I'm a puppet maker with a degree in theatre. A former lighting techie, stage manager and producer. And I like to think that with puppetry, the only limit is your imagination. More...
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Erm, because some people might not actually get it: this is a FAQ about freebies in general. If you want the actual free stuff… well, 90% of this site is made up of free info, so you might want to also try browsing first.
There’s plenty of info here to get you started, as well as other websites. Puppets are expensive to make and you won’t ever find one for free unless someone’s doing a competition of some sort. Australian puppet maker, Jarrod Boutcher, who does a lot of fantastic muppet-type puppets, auctions his puppets off for around $500 or more dollars. Professional puppets are labour intensive, require often hard-to-find materials, and a lot of learning. Puppet makers aren’t rich, they just want to get their money back on labour: about 4/5ths of the cost of Boutcher’s puppet would cover weeks or months of work on one puppet alone.
You want a puppet for nothing? Make it yourself.
There’s plenty of free patterns, tutorials, videos, and books at libraries. Recycle materials found in your home or from trash collection days. You can spend practically nothing making a puppet; except of course, when it comes to time.
Nope. And again, too bad. Patterns and books are copyrighted too, and if you’re not willing to spend the minimal amount that these items cost (and remember, you can reuse books and patterns, and in the end, will cost you less than the materials of the puppet/s themselves), then you’re probably not interested in puppet making or learning. (See article on myths to do with free patterns [link to be added]) These items are investments, and you can ask as many times as you like, expecting free copies of patterns or books (that aren’t given as freebies by the copyright owners) won’t make you any friends. You’re asking me, and others, to steal - for you, because you don’t want to spend any money. Want to save some money? Don’t make a puppet. You’ll be spending way more time, labour and money on actually making the puppet anyway, so why bother? Besides, there’s many ways to cut the budget down, simply by recycling materials and tools - you can make a whole muppet-type puppet out of trash, and only spend money on the actual pattern or book - or by using a free pattern, as there are many available. But really, the best instructions, the ones absolutely loaded with info, the ones that get the best ‘professional’ results, are the ones you have to pay for. Those that seek to find free versions of these books and patterns are also invariably looking for ‘professional’ results and it’s ironic that they don’t want to take up a professional attitude to the craft.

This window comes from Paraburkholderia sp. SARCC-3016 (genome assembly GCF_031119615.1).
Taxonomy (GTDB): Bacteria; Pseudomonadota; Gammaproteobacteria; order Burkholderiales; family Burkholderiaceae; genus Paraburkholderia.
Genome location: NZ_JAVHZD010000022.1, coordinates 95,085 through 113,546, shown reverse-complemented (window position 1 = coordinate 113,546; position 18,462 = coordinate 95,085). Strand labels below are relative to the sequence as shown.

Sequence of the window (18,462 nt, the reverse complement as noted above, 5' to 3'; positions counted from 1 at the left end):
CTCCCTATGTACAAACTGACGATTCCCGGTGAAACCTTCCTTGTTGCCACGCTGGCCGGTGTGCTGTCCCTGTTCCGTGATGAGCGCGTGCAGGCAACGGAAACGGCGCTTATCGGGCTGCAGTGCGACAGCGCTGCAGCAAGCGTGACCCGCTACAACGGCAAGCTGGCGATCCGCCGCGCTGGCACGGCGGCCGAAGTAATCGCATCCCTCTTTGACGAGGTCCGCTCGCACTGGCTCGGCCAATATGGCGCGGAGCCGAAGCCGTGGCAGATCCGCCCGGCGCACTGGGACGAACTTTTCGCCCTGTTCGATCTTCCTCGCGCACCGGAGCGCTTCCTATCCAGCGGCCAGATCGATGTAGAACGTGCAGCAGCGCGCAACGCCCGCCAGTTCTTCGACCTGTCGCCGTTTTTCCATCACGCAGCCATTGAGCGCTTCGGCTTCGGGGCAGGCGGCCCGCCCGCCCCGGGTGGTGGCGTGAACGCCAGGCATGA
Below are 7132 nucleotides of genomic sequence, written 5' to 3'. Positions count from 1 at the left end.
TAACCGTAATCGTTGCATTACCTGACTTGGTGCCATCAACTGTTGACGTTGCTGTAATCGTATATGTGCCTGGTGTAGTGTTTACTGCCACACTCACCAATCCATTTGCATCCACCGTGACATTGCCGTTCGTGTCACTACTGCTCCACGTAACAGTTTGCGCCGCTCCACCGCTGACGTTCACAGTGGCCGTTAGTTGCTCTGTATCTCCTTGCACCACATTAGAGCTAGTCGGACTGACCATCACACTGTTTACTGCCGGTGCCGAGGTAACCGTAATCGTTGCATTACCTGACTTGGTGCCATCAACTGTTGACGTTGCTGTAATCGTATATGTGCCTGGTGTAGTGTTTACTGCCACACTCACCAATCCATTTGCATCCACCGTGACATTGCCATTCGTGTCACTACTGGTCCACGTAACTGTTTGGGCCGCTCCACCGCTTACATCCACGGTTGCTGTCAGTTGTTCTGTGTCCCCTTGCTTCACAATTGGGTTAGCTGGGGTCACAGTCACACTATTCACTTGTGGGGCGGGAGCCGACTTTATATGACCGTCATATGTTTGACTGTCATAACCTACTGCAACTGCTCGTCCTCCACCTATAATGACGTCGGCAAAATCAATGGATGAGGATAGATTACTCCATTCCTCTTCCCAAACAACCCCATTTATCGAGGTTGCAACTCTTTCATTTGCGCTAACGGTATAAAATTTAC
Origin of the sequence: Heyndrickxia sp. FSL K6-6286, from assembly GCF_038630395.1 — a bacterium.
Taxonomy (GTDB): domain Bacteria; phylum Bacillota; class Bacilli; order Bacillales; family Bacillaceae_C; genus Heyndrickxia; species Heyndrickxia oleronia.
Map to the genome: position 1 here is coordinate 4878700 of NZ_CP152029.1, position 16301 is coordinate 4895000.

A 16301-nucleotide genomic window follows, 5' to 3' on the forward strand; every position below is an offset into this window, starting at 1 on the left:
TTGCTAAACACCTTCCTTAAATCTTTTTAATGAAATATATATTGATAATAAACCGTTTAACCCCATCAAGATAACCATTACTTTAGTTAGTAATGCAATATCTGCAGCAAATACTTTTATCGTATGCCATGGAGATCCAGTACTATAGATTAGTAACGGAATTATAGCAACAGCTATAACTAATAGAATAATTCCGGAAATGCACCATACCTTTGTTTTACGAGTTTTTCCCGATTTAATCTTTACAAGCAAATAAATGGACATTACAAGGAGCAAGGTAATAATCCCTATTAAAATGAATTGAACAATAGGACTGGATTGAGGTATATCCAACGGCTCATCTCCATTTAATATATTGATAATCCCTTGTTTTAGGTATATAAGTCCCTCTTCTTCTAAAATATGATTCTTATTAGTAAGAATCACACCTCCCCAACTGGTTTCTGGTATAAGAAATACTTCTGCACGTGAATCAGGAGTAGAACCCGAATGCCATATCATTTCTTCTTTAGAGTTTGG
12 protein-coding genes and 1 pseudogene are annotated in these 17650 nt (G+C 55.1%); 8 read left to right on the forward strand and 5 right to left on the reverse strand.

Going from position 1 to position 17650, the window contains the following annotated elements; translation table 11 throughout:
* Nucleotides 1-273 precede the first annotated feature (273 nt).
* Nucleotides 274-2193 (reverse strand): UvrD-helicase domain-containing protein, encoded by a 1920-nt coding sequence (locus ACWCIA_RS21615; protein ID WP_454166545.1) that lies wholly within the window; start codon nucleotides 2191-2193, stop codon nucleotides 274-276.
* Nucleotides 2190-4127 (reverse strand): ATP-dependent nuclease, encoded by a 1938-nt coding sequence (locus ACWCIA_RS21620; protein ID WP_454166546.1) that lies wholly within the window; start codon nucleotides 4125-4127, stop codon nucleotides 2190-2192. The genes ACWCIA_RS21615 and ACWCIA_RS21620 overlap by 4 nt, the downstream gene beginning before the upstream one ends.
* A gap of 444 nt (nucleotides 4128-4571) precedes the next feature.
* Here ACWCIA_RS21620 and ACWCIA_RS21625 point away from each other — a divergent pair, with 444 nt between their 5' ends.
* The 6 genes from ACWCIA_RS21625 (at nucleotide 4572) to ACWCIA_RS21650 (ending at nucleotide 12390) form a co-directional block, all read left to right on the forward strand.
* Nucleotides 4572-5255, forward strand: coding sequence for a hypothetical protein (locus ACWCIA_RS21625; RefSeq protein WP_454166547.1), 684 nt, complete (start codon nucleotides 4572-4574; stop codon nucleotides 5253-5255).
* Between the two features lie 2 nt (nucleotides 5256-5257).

Those that offer quality patterns and books do so at reasonable prices, and aren’t making huge amounts of money off them; they do so because they genuinely enjoy teaching the craft of puppetry. It’s a labour of love, and not to be stolen.
I developed this site from a tiny little blog on the Puppets in Melbourne site several years ago. It grew so large I decided it needed its own space, away from my online shop and blog. My site gets about 1500 or more hits per day and hundreds of new visitors - and it’s growing all the time. To keep the site going, I need to ensure my hosting bills are paid each month, and they are getting bigger the more popular the content gets. Puppet makers don’t earn a lot of money so I need to recoup my costs somehow; besides which, I want to create quality content, and that’s hard to do when you’re spending $5 on materials and tools. Sites like Ehow and free video tutorials and free patterns are all well and good: but have you noticed how crap they are? Or how few photos and diagrams go with the instructions? Or how some patterns are actually back-of-the-envelope scribbles? They really don’t teach you how to make something on a professional level, and are really just designed for hobbyists. I write for professionals. My content has to be professional quality, and to do that (or improve tutorials that aren’t), I need to make money from the site. So for the price of a few cups of coffee, you can keep this site going.
Australians may want to buy locally. Where? I explain here.